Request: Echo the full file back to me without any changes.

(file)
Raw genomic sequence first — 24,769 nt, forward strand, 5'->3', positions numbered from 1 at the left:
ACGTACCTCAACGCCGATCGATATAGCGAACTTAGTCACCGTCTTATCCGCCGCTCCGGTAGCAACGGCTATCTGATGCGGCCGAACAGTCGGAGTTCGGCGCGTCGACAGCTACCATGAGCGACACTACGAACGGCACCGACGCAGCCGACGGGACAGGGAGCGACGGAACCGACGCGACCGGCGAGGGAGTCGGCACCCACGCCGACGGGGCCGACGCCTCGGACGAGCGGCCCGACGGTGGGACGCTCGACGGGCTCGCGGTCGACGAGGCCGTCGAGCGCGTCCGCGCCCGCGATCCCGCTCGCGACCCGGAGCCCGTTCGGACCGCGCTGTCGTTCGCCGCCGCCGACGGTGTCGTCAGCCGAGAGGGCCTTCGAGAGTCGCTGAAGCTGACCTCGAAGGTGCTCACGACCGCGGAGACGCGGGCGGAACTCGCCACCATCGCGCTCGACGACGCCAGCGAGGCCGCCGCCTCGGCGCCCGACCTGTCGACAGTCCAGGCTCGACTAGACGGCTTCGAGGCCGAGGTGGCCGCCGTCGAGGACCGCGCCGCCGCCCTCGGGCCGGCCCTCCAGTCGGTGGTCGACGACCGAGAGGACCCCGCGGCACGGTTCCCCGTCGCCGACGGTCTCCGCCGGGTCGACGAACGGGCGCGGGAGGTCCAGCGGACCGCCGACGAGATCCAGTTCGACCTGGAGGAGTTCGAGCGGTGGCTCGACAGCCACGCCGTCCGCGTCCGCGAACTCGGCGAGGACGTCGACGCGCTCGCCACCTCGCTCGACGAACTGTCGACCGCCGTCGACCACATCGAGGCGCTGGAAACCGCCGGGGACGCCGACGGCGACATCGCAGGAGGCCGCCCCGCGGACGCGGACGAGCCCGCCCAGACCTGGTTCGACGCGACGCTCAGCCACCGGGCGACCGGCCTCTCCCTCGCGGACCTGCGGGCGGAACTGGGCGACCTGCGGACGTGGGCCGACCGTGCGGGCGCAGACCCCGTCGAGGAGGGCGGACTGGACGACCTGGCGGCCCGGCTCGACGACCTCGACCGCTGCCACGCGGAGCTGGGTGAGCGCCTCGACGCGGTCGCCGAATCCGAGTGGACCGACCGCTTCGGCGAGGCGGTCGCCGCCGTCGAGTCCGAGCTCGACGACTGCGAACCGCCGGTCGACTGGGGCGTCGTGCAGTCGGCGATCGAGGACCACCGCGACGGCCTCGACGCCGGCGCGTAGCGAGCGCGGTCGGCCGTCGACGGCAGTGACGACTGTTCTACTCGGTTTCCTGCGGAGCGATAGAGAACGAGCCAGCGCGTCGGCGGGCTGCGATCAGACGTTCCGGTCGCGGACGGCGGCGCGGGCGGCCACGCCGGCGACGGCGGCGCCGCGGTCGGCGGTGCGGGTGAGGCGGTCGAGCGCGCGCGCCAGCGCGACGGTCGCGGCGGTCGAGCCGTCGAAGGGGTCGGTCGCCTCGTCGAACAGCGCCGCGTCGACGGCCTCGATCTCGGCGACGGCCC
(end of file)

Raw genomic sequence first — 24,769 nt, forward strand, 5'->3', positions numbered from 1 at the left:
ACGTACCTCAACGCCGATCGATATAGCGAACTTAGTCACCGTCTTATCCGCCGCTCCGGTAGCAACGGCTATCTGATGCGGCCGAACAGTCGGAGTTCGGCGCGTCGACAGCTACCATGAGCGACACTACGAACGGCACCGACGCAGCCGACGGGACAGGGAGCGACGGAACCGACGCGACCGGCGAGGGAGTCGGCACCCACGCCGACGGGGCCGACGCCTCGGACGAGCGGCCCGACGGTGGGACGCTCGACGGGCTCGCGGTCGACGAGGCCGTCGAGCGCGTCCGCGCCCGCGATCCCGCTCGCGACCCGGAGCCCGTTCGGACCGCGCTGTCGTTCGCCGCCGCCGACGGTGTCGTCAGCCGAGAGGGCCTTCGAGAGTCGCTGAAGCTGACCTCGAAGGTGCTCACGACCGCGGAGACGCGGGCGGAACTCGCCACCATCGCGCTCGACGACGCCAGCGAGGCCGCCGCCTCGGCGCCCGACCTGTCGACAGTCCAGGCTCGACTAGACGGCTTCGAGGCCGAGGTGGCCGCCGTCGAGGACCGCGCCGCCGCCCTCGGGCCGGCCCTCCAGTCGGTGGTCGACGACCGAGAGGACCCCGCGGCACGGTTCCCCGTCGCCGACGGTCTCCGCCGGGTCGACGAACGGGCGCGGGAGGTCCAGCGGACCGCCGACGAGATCCAGTTCGACCTGGAGGAGTTCGAGCGGTGGCTCGACAGCCACGCCGTCCGCGTCCGCGAACTCGGCGAGGACGTCGACGCGCTCGCCACCTCGCTCGACGAACTGTCGACCGCCGTCGACCACATCGAGGCGCTGGAAACCGCCGGGGACGCCGACGGCGACATCGCAGGAGGCCGCCCCGCGGACGCGGACGAGCCCGCCCAGACCTGGTTCGACGCGACGCTCAGCCACCGGGCGACCGGCCTCTCCCTCGCGGACCTGCGGGCGGAACTGGGCGACCTGCGGACGTGGGCCGACCGTGCGGGCGCAGACCCCGTCGAGGAGGGCGGACTGGACGACCTGGCGGCCCGGCTCGACGACCTCGACCGCTGCCACGCGGAGCTGGGTGAGCGCCTCGACGCGGTCGCCGAATCCGAGTGGACCGACCGCTTCGGCGAGGCGGTCGCCGCCGTCGAGTCCGAGCTCGACGACTGCGAACCGCCGGTCGACTGGGGCGTCGTGCAGTCGGCGATCGAGGACCACCGCGACGGCCTCGACGCCGGCGCGTAGCGAGCGCGGTCGGCCGTCGACGGCAGTGACGACTGTTCTACTCGGTTTCCTGCGGAGCGATAGAGAACGAGCCAGCGCGTCGGCGGGCTGCGATCAGACGTTCCGGTCGCGGACGGCGGCGCGGGCGGCCACGCCGGCGACGGCGGCGCCGCGGTCGGCGGTGCGGGTGAGGCGGTCGAGCGCGCGCGCCAGCGCGACGGTCGCGGCGGTCGAGCCGTCGAAGGGGTCGGTCGCCTCGTCGAACAGCGCCGCGTCGACGGCCTCGATCTCGGCGACGGCCC